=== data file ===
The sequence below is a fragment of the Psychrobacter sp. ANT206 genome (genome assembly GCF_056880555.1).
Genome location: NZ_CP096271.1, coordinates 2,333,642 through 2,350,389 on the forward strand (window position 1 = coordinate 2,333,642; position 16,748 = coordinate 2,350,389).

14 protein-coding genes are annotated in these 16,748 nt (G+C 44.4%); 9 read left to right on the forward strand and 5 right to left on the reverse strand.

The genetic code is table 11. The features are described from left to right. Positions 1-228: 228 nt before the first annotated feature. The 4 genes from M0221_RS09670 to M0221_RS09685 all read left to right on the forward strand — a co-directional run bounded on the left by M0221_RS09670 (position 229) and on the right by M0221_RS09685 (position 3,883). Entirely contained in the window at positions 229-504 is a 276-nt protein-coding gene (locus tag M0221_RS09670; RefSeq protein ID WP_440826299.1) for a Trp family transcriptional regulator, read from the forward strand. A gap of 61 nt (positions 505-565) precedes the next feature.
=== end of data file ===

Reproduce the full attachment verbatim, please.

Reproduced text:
The sequence below is a fragment of the Psychrobacter sp. ANT206 genome (genome assembly GCF_056880555.1).
Genome location: NZ_CP096271.1, coordinates 2,333,642 through 2,350,389 on the forward strand (window position 1 = coordinate 2,333,642; position 16,748 = coordinate 2,350,389).

14 protein-coding genes are annotated in these 16,748 nt (G+C 44.4%); 9 read left to right on the forward strand and 5 right to left on the reverse strand.

The genetic code is table 11. The features are described from left to right. Positions 1-228: 228 nt before the first annotated feature. The 4 genes from M0221_RS09670 to M0221_RS09685 all read left to right on the forward strand — a co-directional run bounded on the left by M0221_RS09670 (position 229) and on the right by M0221_RS09685 (position 3,883). Entirely contained in the window at positions 229-504 is a 276-nt protein-coding gene (locus tag M0221_RS09670; RefSeq protein ID WP_440826299.1) for a Trp family transcriptional regulator, read from the forward strand. A gap of 61 nt (positions 505-565) precedes the next feature.